Did you see Jackie Robinson hit that ball?

Small-Blue-RGB-National-Poetry-Month-LogoThese lyrics to a 1949 song by Woodrow Buddy Johnson, are offered to commemorate National Poetry Month, the opening of the 2016 baseball season, and this day 69 years ago when Jackie Robinson became the first black player in major-league history by playing in an exhibition game for the Brooklyn Dodgers at Ebbets Field.

Did you see Jackie Robinson hit that ball?
It went zoomin cross the left field wall.
Yeah boy, yes, yes. Jackie hit that ball.

And when he swung his bat,
the crowd went wild,
because he knocked that ball a solid mile.
Yeah boy, yes, yes. Jackie hit that ball.

Satchel Paige is mellow,
so is Campanella,
Newcombe and Doby, too.
But it’s a natural fact,
when Jackie comes to bat,
the other team is through.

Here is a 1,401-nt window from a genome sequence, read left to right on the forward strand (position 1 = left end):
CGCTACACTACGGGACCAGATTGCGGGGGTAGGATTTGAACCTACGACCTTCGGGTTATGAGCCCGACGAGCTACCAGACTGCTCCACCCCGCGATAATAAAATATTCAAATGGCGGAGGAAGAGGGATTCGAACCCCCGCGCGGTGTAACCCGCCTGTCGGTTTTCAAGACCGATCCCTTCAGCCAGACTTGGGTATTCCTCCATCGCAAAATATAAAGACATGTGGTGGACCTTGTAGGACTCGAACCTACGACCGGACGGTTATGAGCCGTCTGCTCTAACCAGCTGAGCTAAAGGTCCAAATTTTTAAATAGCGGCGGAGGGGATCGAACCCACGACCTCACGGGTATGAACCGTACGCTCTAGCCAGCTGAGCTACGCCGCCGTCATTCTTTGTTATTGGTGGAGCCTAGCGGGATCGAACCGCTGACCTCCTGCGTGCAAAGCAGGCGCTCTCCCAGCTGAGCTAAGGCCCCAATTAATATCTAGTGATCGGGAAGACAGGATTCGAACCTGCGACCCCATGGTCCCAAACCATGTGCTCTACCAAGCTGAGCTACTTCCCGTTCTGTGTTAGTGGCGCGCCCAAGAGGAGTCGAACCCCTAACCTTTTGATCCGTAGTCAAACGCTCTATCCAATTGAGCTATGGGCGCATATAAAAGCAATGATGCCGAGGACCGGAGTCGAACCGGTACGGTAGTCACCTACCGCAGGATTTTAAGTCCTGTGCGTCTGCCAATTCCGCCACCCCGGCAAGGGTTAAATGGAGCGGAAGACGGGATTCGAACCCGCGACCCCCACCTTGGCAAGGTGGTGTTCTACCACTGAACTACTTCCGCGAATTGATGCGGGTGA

Jackie-Robinson_Stealing Home2bDid you see Jackie Robinson hit that ball?
Did he hit it? Yeah, and that ain’t all.
He stole home.
Yes, yes, Jackie’s real gone.
Jackie’s is a real gone guy.

 

Most of you know about Jackie Robinson, but you may not be familiar with Buddy Johnson, an African-American blues and jazz pianist, bandleader and songwriter.  His biggest hit as a tunesmith was Since I Fell for You, a standard recorded by many artists over the years, my favorite being Lenny Welsh’s 1963 hit.

Now, the best known recording of Did You See Jackie Robinson Hit That Ball? is no doubt the one by Count Basie, done at the Victor studios in New York City on July 13, 1949, with “Taps” Miller as vocalist.  According to the Library of Congress, this version “has become synonymous with the song itself.”

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